One of the modern challenges for security administrators across both IT and OT is the prevalence of encrypted traffic. This makes traffic inspection at the deepest levels much more difficult, especially by middlebox devices such as firewalls which classically relied on deep packet inspection of unencrypted traffic to make granular decisions on the permissibility of network traffic.
Now that most of the traffic outside of the OT networks is encrypted (including traffic used by threat actors to establish footholds on IT/OT systems), the application layer visibility that firewalls once had into north/south traffic (traffic leaving or entering the OT network) is greatly diminished. This problem only gets more challenging as OT networks begin to use encrypted protocols for data transmission to and from the OT edge.
Firewalls are still an important part of any defense in depth strategy. However, to gain the needed visibility into the network for effective security policy execution, and by extension, the ability to proactively monitor overall OT network health, endpoint solutions are needed. The idea here is that wherever possible, adding an endpoint client that enforces policy at each node in the network gives us the visibility back because inspection is done before traffic is sent on the wire. Endpoint clients can sit between or directly on (depending on what the network device is) the endpoint.
With endpoint inspection, and a central policy engine giving directives to the endpoints, we have the means of controlling and monitoring network traffic and device health, even when using modern protocols that are encrypted.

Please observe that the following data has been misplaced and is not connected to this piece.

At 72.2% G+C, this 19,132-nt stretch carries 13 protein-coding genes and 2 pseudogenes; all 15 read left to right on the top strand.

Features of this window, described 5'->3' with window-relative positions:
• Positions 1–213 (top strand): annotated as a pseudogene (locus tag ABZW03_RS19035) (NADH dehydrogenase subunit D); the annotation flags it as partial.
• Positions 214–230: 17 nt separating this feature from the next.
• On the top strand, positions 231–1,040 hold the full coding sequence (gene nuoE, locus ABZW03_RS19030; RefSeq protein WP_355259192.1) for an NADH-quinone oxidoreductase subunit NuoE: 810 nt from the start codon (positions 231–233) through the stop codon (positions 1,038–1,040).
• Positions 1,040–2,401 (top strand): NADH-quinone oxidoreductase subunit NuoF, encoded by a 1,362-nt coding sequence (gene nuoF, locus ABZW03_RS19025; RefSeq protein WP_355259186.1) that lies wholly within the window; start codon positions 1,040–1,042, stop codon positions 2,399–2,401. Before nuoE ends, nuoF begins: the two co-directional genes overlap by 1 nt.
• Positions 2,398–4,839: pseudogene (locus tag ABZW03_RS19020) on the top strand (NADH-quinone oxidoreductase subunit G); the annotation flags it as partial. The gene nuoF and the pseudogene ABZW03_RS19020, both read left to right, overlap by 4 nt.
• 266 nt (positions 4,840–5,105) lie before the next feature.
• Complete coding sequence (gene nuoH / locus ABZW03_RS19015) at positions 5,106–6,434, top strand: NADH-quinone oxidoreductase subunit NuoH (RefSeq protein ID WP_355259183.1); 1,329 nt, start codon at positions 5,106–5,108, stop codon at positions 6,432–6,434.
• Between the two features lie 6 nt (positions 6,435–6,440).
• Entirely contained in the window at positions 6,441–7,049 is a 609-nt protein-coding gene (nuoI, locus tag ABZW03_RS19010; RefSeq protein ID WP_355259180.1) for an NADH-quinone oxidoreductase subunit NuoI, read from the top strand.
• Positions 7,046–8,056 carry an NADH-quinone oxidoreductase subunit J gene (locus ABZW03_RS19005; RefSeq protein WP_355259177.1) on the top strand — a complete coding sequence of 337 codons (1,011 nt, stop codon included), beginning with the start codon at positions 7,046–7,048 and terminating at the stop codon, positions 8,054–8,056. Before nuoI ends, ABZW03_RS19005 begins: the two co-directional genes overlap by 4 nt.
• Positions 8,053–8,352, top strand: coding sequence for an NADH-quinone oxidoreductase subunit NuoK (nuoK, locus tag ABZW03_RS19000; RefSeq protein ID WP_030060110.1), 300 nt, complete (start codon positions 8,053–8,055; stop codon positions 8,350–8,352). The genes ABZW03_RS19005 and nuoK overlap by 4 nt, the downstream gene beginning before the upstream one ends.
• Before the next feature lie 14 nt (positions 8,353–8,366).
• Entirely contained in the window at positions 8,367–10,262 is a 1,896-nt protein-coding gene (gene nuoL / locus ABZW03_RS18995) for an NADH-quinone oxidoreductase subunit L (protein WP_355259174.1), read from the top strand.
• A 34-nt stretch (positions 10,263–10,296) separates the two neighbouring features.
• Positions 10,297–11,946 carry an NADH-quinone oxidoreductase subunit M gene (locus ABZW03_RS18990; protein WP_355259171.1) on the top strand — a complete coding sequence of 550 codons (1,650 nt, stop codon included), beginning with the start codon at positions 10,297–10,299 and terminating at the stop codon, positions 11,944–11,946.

With these data gathering techniques, adding in machine learning models for intrusion detection are possible. The system can respond by notifying key people within the plant or even experts outside OT if the plant doesn’t have a dedicated OT security engineer. Visibility is key to early detection and notification. Without good visibility, machine learning won’t have enough information to provide much protection.
Should the worst happen, and indicators of compromise are confirmed, having a well-developed recovery plan is critical. The timeliest recovery is one that is planned for and rehearsed. Developing such plans is a whole article unto itself, but in a nutshell, they spell out how to restore critical components by whatever means makes sense for a given issue. The key is that these means are available due to the preparations done before an incident occurred. This could be anything from swapping in hardware (cold spares) to restoring from known good backups, to isolating key systems.
Q: Beyond traditional industrial network needs there are increasing needs to communicate in the IIoT and for Industry 4.0 and Smart Manufacturing initiatives. How can these risks be mitigated?